One year after derogatory messages about Native Americans were posted on Yale’s campus, the University’s small Native American population continues to dispel misconceptions about its cultural heritage and strengthen solidarity throughout the community.

At one percent of the student population — about 70 undergraduates — Native Americans are the most underrepresented ethnicity at Yale. And while other minority groups are able to regularly enroll in courses concerning their heritage, there are no Native American studies classes being offered this semester. Although Native American students said they feel Yale provides them with a solid support system, past incidents and questions from their peers suggest the Yale community is largely uninformed about Native American culture.

Native American students said they were not surprised by last year’s incident, when chalk messages around campus blazed messages such as, “Savagery: No, Imperialism: Yes, Happy Columbus Day,” and posters on bulletin boards read, “By now squaws and braves know what is wrong from right. World not always fun and games. Religions = group therapy.” Something of this nature, whether intentional or unintentional, has happened every year, said Amanda de Zutter SOM ’06, co-chair of the Native American Yale Alumni Group and member of the Mississippi Band of Choctaw Indians.

Yale College Dean Peter Salovey said he is optimistic that the incident will not be repeated this year.

“Although it disturbed greatly the Native American community, it also functioned to bring them closer together,” Salovey said. “They and I had a series of meetings and conversations in the wake of those … and turned a disgusting situation into one that had some positive consequences.”

Some students said on campus support networks, such as the Association of Native Americans at Yale, have helped bring Native American students together by maintaining the morale of students who might otherwise have a difficult time finding people with similar backgrounds at Yale.

Ashley Hemmers ’07, who is the first member of her family to attend college, said she probably would have transferred to a university on the West Coast if she had not become involved with ANAAY. Hemmers said the transition to Yale from her Mojave reservation in California, where only 10 of the 2,000 student-age population went to college, was not easy. Most of the other Native American students went to trade school and there was a 50 percent high school drop out rate, she said.

“A huge part of native culture is establishing a community and having that support system, and so that is what we brought from our various locations here to Yale,” Hemmers said.

Josh Sayler ’07, who is part of the South Dakota Arikara tribe, said the small Native American numbers at Yale have helped ANAAY create a familial atmosphere.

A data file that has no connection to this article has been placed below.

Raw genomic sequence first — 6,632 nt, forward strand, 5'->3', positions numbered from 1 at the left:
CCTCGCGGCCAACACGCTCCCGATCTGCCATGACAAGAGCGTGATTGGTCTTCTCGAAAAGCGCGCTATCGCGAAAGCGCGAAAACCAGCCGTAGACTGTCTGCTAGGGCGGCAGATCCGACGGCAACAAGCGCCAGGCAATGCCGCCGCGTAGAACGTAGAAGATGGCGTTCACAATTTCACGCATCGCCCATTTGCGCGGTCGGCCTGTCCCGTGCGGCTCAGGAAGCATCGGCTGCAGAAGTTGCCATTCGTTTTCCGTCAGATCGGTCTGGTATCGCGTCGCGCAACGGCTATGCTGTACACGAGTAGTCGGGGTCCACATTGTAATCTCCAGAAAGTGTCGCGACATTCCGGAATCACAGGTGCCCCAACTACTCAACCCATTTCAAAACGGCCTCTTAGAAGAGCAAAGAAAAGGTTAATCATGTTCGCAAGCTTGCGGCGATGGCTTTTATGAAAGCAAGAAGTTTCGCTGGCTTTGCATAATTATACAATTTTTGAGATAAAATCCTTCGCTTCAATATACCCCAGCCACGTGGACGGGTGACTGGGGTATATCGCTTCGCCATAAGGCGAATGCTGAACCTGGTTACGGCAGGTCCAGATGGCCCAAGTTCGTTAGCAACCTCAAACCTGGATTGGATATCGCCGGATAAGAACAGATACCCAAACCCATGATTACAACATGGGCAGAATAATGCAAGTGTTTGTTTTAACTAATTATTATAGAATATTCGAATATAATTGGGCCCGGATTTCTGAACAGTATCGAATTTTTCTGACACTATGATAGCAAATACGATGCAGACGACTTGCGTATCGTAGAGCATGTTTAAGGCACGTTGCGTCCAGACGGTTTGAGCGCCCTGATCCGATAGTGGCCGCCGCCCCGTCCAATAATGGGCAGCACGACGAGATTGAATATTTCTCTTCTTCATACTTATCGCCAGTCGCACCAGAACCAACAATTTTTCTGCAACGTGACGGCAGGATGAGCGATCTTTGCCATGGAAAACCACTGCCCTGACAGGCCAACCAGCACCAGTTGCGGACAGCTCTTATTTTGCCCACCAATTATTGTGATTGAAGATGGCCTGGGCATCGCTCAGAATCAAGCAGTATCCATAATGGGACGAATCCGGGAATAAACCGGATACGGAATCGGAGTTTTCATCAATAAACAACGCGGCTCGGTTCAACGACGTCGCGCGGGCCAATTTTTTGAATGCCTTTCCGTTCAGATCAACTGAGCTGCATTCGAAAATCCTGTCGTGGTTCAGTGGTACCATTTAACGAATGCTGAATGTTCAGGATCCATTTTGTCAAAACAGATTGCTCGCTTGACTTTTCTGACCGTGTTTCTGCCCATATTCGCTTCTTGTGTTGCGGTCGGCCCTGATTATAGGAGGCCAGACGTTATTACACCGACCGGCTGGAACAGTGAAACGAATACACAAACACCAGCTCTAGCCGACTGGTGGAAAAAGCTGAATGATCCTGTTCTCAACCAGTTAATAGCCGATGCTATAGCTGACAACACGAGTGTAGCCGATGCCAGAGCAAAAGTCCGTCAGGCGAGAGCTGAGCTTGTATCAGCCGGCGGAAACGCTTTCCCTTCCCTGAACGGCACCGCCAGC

“You hung out with them, tried to pick your classes so that you could be with them, and went to football games together,” Sayler said. “I almost think that in a much larger group where you have 200, 300 members, you kind of lack that kind of atmosphere.”

But some Native American students said they feel their small numbers call excess attention to their cultural differences.

“Just because they haven’t been exposed to it, you kind of feel like you are on display,” said Shani Harmon ’06, a Native American Ethnic Counselor who is part of the Michigan Pamunkey tribe. “The hardest part of being Native American is that because there are so few of you, like any minority on occasion, people expect you to be the voice of your community and your tribe.”

Hemmers said she feels she often has to take on a leadership role in order to clarify general misconceptions about her ethnicity. Because students in the Northeast are distant from the roots of Native American culture, she said, they do not understand what it means to be a Native American today.

“If I’m in history class and we’re talking about Indians, people tend to think there was contact and then there was Thanksgiving and that was it,” she said. “They tend to forget that tribes still exist.”

Alese Harris ’09, who is part of the North Carolina Lumbee tribe, said modern America has created a stereotype of what a Native American should be. But she said she feels there is still an interest in Native American culture at Yale.

“[Students think Native Americans] should have tragic features with a stern nose and solemn composition,” Harris said. “But when people see that you aren’t that way they ask genuine questions, and that’s just one of the best parts about being here. They sincerely want to know what it means to be Native American.”

At times, Hemmers said she has received offensive questions that would not be asked of other cultural groups, such as, “Are you guys still around?” or “So, do you have a casino?”

Many Native American students said one common misunderstanding among Yale students is their belief that there are no variations between tribes and cultures. Because many tribes to which students belong have fought each other for hundreds of years, it is often difficult for Native Americans in a community to identify with one another, the students said. Furthermore, it is very rare for there to be more than one student from each tribe at Yale, they said.

“It’s like saying there’s one Chinese American, one Korean American, one Japanese American and trying to identify [them] with each other,” de Zutter said.

But Yale’s Native American community is embracing its collective culture in honor of Indigenous People’s Day. The holiday is an opportunity for Native Americans to commemorate their history.

“It’s just kind of an alternate celebration where we choose to celebrate our … 500 and some odd tribes that are no longer with us today as a result of Columbus’s discovery of America,” Sayler said.